Putting a Face to the Crime

Hola, friends!  I cannot begin to tell you my level of tired, so please excuse me if I just sit in my chair.  Sundays have become my hangover/too tired to move days, so I am going to visit with you for a bit before I go to bed.  

As much as I would always love to write a witty or lighthearted post, sometimes I have to use this space for serious business.  Today is one of those days.  I will throw the disclaimer that this post will be rather dark, so if you need to make your escape I totally understand.

There is so much in the news lately about the “rape culture”, not just around the world (I’m looking at you, India) but here in our own country as well.  Women are coming out and standing together with stories of rape happening in our military and how they were kept quiet, their attackers never being punished.  There are tons of male comedians who view it as a joke, as well as just rape being thrown out as a threat of some variety.  If I only had a dime for the number of times I have either had “I will rape your…” thrown out to me or about someone else within earshot.  I would have a lot of dimes, friends.

I’m going to tell you my story.  My story of being young, stupid, and the price I paid for it.  I was 14.  I thought I was in love with the boy upstairs, and we had dated for about a month, and he broke up with me because I was “too much of a goody two shoes”.  I was supposed to sleep over my friends house and I had left a game across the street at another friend’s house.  I decided to run over to go grab it and there was a bunch of people there.  My friend told me to stay there instead because they were going to have a party.  

Here was my logic – I had never really done anything that could be “party” like, so I thought that if I did go over there and attended a party, the ex would hear about it (we were all sort of a circle of friends, but he wasn’t going to be there) and wouldn’t think I was too good.  It made sense to me at 14 (again, young and stupid).  

I went home and told my mom the change of plans.  I headed back over there, determined to make a name for myself.  I never, ever, could have imagined the success I would have.  

There were quite a few people there and one of them had made a run to the liquor store.  He brought back quite a few things and I was quickly handed a bottle of vodka.  I took a sip and hated it.  It tasted like burn and gross.  They had me finish the bottle by myself and then handed me the other one to see how much I could drink in one shot.  These weren’t the big bottles, mind you, the smaller ones.  I drank half of it in one go.  They told me to drink the rest and we went outside.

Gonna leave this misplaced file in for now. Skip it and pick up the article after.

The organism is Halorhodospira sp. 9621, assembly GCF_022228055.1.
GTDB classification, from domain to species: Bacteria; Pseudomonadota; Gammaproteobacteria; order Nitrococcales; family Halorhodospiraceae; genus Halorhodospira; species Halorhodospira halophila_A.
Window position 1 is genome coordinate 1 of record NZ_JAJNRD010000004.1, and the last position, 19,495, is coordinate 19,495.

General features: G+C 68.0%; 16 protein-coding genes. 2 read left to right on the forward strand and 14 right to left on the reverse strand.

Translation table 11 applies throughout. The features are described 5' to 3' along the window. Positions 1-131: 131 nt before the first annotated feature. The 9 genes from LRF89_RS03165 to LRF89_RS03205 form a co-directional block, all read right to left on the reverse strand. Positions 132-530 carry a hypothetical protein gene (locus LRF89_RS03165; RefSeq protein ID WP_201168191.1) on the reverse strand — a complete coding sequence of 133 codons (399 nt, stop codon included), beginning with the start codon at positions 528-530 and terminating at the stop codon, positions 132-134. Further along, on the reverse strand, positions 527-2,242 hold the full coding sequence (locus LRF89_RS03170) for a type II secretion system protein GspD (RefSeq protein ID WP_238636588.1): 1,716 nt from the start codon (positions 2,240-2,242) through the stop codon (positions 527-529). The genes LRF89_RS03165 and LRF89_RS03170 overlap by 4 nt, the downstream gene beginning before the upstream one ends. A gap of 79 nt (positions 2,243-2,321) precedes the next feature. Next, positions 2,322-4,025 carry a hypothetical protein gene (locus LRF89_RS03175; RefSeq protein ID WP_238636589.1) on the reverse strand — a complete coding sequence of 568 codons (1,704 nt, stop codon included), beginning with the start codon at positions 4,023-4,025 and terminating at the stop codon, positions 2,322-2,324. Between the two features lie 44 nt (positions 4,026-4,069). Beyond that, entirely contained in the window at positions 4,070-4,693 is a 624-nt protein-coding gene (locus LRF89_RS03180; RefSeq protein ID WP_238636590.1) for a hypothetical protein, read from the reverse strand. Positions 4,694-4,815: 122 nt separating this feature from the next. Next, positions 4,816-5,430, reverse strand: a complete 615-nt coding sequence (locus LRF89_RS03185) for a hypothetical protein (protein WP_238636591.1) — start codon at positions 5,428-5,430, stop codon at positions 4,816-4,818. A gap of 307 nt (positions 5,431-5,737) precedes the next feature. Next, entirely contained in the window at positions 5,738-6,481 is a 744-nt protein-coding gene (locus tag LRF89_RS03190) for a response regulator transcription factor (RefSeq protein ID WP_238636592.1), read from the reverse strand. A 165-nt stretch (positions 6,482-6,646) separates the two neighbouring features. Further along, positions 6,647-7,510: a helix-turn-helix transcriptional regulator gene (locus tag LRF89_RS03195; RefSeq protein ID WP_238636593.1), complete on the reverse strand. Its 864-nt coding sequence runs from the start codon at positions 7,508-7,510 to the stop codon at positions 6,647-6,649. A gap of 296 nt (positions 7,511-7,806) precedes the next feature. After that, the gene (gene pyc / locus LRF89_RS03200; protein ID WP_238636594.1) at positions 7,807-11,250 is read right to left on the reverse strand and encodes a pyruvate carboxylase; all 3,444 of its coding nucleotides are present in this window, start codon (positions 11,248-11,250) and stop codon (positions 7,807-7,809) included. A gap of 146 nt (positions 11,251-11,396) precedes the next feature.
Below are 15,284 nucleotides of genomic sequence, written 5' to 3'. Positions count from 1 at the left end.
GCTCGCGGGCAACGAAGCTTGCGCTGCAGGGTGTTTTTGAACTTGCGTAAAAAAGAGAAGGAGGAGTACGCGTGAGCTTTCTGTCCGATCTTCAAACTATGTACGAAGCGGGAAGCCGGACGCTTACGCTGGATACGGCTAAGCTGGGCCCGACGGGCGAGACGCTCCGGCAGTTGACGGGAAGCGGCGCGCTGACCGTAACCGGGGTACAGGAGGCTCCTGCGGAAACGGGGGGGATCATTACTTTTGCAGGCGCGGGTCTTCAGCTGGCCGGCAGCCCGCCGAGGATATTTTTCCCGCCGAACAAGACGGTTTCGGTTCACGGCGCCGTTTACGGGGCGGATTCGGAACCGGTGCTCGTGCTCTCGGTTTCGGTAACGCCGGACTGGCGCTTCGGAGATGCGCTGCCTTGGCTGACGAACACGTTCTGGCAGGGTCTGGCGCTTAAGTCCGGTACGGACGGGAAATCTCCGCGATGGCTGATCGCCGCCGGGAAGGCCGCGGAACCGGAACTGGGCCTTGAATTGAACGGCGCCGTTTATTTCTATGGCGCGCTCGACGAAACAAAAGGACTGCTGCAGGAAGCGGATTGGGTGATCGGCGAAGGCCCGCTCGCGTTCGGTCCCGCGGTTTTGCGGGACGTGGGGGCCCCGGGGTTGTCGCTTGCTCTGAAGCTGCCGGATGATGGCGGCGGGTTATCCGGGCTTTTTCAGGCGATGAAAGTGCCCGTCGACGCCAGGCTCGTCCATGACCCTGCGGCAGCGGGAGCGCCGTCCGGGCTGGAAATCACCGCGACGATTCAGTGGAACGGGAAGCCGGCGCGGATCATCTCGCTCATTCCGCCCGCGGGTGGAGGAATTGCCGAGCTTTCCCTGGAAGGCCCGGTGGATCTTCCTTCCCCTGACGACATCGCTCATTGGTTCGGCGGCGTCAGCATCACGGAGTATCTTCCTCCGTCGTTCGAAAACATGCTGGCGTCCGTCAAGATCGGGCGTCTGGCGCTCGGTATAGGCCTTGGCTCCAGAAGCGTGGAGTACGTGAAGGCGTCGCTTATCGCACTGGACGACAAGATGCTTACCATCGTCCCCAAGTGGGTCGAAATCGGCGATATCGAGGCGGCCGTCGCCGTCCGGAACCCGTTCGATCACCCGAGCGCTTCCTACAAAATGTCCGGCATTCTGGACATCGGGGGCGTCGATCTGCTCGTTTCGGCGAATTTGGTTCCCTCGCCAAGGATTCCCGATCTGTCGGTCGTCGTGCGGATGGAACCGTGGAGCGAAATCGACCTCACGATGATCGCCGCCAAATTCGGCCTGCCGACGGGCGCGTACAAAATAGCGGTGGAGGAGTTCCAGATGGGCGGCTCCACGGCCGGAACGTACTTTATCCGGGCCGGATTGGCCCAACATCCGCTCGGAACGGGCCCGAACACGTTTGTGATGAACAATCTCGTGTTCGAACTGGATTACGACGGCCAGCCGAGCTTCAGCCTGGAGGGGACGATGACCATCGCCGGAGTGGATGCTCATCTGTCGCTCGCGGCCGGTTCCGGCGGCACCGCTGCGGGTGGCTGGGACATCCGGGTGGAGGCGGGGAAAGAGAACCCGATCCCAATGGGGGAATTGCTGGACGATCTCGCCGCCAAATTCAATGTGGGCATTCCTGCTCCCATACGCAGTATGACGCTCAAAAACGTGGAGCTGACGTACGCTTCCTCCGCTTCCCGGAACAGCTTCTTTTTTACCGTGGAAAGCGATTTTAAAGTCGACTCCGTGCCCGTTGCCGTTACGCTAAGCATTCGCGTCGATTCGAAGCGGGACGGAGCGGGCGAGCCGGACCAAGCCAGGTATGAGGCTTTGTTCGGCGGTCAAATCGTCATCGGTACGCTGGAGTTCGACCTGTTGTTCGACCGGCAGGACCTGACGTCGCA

I couldn’t walk very well, and one pulled me off to the side.  It was November, and cold, very cold.  I couldn’t make out what was happening, and I had no control over what was going on.  I lost my virginity on a metal cellar door in November. I remember crying, and saying no, but I couldn’t lift my arms to stop it.  When he was done he dragged me around the house and pushed me through my friend’s bedroom window.  Once again, I had no choice.  Before it was done, another came in and decided to have a go as well.  Three times, my no was not heard, or just disregarded.  The third time I remember telling myself to just go to sleep.  My friend ended up coming in because my mom had seen everyone outside, but not me.  She told me I had to go home, my mom was looking at me.  As soon as my mom saw me she called the police.

The police came and said I needed an ambulance.  I remember being put in there and hearing one of them tell my mom they didn’t think I would make it to the hospital.  They said if I went to sleep, I would be done.  They kept me awake until I got there and after that I don’t remember a whole lot.